Heilongjiang University of Chinese Medicine researchers examined the effects of both manual and electroacupuncture on women with urinary incontinence in their acupuncture continuing education study. A total of 100 patients participated in the clinical trial at the university’s 2nd affiliated hospital. Manual acupuncture treatment was identical for both groups A and B. The only difference in treatment protocols was that group B received electroacupuncture in addition to the manual acupuncture therapy.

Treatment commenced with patients in a supine position. Upon disinfection, a 2 inch filiform acupuncture needle was inserted into each acupoint. For Guanyuan, Qihai, Zhongji, and Qugu, needles were slanted downwards and inserted transverse-obliquely to a depth of 1.2 – 1.5 inches until a deqi sensation was elicited. Next, rotating and reinforcing needle manipulation techniques were applied. For Zusanli and Sanyinjiao, needle were inserted vertically to a 0.5 – 1-inch depth. Subsequently, a needle retention time of 40 minutes was observed for all acupoints. One 40 minute acupuncture session was conducted daily for 30 consecutive days.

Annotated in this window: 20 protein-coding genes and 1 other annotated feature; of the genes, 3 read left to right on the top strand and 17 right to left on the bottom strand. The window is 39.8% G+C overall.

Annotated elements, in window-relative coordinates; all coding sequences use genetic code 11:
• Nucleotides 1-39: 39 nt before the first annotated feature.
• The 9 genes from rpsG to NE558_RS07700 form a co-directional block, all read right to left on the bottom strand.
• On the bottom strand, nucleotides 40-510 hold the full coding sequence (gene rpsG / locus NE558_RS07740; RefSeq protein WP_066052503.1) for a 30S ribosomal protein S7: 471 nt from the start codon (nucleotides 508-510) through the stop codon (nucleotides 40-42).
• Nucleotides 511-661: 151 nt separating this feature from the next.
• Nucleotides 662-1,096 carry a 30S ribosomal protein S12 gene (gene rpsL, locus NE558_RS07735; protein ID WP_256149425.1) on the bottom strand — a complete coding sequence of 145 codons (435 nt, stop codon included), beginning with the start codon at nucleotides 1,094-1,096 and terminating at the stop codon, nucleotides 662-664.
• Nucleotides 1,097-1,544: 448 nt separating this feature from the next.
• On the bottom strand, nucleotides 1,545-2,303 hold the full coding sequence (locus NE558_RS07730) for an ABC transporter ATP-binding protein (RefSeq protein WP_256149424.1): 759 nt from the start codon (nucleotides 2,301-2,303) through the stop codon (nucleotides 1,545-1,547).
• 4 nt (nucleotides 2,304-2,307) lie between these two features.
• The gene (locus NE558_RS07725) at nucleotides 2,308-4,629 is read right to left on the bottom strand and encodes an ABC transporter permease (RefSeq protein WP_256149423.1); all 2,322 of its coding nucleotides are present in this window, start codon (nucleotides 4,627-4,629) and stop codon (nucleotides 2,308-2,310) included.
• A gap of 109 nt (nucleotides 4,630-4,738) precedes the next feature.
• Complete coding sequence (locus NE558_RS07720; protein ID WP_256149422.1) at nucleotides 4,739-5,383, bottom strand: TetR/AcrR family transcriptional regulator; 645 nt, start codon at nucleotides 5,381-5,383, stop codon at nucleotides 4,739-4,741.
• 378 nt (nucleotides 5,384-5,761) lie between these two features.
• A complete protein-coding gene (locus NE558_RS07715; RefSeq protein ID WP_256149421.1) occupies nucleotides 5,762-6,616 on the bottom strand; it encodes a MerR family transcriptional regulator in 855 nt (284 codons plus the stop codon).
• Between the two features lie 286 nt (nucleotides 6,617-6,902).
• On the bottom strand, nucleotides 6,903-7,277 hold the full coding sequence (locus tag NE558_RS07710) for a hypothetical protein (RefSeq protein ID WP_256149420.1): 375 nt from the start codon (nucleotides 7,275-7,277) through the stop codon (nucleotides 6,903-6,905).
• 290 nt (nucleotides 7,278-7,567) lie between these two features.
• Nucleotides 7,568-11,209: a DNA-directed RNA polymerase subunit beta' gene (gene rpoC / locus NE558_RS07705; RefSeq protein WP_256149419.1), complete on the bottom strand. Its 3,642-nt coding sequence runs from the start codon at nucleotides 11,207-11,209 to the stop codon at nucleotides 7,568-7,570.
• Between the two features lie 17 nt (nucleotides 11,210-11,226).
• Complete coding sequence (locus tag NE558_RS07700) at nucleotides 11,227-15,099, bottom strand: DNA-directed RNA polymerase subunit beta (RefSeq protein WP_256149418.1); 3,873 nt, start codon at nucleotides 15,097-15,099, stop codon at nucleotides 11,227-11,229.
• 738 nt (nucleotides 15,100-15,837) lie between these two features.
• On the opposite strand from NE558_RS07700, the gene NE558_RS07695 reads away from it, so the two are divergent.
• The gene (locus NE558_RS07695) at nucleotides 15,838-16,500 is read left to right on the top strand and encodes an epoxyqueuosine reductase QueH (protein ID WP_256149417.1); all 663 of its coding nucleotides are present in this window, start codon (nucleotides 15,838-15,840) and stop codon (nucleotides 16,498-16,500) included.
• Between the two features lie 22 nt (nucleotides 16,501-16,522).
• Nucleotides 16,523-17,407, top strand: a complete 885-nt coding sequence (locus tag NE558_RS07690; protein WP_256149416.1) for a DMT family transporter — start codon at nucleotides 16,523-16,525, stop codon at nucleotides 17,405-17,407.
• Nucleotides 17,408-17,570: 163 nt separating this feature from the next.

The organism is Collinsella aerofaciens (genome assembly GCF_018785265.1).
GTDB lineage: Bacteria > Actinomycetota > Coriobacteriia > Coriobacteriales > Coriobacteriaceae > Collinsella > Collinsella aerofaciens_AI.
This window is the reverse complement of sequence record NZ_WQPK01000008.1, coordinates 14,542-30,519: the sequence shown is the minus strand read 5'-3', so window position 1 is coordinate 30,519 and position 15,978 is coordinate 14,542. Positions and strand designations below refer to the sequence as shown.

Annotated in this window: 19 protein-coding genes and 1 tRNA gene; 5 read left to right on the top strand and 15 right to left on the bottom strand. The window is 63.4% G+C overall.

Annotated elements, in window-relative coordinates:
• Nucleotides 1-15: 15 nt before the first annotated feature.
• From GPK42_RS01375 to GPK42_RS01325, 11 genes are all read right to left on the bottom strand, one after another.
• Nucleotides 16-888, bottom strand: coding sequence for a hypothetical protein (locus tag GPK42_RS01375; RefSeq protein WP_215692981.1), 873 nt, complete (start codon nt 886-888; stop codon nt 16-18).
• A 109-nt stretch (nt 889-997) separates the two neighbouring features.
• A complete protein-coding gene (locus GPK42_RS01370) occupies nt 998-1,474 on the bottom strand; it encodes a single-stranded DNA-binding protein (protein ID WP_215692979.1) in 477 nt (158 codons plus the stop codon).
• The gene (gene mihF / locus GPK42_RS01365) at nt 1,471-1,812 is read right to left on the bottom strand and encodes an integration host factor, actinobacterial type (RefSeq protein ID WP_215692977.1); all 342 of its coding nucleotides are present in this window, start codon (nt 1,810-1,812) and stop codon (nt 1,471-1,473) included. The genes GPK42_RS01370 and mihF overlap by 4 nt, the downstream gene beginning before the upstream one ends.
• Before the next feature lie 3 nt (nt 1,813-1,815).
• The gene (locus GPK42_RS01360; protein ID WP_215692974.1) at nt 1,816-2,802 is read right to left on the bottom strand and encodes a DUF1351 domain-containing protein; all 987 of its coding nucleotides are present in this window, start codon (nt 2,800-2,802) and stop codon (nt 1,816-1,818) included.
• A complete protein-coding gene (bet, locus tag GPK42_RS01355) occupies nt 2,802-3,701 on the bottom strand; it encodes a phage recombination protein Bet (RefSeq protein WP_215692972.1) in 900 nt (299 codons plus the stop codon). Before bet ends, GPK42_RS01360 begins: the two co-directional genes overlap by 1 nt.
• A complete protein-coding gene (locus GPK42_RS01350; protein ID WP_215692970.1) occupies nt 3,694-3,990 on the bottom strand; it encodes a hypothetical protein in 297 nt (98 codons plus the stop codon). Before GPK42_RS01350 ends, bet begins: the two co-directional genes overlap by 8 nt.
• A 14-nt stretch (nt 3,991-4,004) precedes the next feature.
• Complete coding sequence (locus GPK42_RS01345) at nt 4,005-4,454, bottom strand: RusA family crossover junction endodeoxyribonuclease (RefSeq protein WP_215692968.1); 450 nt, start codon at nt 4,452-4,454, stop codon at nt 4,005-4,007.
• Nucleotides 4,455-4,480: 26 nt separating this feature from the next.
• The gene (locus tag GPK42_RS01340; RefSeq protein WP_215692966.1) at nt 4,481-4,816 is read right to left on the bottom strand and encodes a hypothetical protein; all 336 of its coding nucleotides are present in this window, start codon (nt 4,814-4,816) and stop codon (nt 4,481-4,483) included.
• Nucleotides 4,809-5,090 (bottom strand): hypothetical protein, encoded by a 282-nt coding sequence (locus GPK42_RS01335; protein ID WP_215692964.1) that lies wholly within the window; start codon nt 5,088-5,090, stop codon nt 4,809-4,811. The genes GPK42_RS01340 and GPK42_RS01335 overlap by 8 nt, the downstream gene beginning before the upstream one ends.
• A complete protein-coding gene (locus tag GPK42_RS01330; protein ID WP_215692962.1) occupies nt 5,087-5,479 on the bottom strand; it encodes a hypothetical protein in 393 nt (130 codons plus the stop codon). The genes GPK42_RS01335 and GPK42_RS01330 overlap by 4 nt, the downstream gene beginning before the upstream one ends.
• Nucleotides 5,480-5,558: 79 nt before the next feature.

For the electroacupuncture group, intermediate frequency electrical acupoint stimulation was conducted simultaneously. An intermediate frequency electrical stimulation device was connected to Zhongji and Huiyin (CV1). The amplitude for each patient was set to individual tolerance levels for comfort. This electrical stimulation was administered for 20 minutes during each acupuncture session.